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1. The anterior portion of the neck.
2. Anatomy The portion of the digestive tract that lies between the rear of the mouth and the esophagus and includes the fauces and the pharynx.
3. A narrow passage or part suggestive of the human throat: the throat of a horn.
4. Botany The opening of a tubular corolla or calyx where the tube joins the limb.
tr.v. throat·ed, throat·ing, throatsIdiom:
To pronounce with a harsh or guttural voice.
ram/shove down (someone's) throat Informal
To compel to accept or consider: always ramming his political opinions down my throat.
[Middle English throte, from Old English.]
American Heritage® Dictionary of the English Language, Fifth Edition. Copyright © 2016 by Houghton Mifflin Harcourt Publishing Company. Published by Houghton Mifflin Harcourt Publishing Company. All rights reserved.
having a throat of a specified kind (usu. used in combination): a yellow-throated warbler.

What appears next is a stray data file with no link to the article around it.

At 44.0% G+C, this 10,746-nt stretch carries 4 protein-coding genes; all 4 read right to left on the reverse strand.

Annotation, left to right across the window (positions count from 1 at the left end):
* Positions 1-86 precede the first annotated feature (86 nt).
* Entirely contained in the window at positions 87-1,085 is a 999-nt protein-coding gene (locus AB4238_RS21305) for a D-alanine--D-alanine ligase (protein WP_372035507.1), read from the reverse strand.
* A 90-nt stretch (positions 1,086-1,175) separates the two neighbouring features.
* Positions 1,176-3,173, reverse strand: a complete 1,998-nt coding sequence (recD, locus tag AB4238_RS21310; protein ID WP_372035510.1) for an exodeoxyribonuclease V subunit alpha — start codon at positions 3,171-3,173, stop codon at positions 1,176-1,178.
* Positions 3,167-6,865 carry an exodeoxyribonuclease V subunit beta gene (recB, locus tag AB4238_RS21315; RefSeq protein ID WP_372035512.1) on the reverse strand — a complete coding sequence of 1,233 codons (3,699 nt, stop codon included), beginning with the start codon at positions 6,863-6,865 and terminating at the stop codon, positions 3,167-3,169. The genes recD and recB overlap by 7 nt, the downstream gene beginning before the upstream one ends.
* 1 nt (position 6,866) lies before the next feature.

Random House Kernerman Webster's College Dictionary, © 2010 K Dictionaries Ltd. Copyright 2005, 1997, 1991 by Random House, Inc. All rights reserved.
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|Adj.||1.||throated - having a throat as specified; "deep-throated"; "white-throated"|
combining form - a bound form used only in compounds; "`hemato-' is a combining form in words like `hematology'"
necked - having a neck or having a neck especially as specified (often used in combination)
Based on WordNet 3.0, Farlex clipart collection. © 2003-2012 Princeton University, Farlex Inc.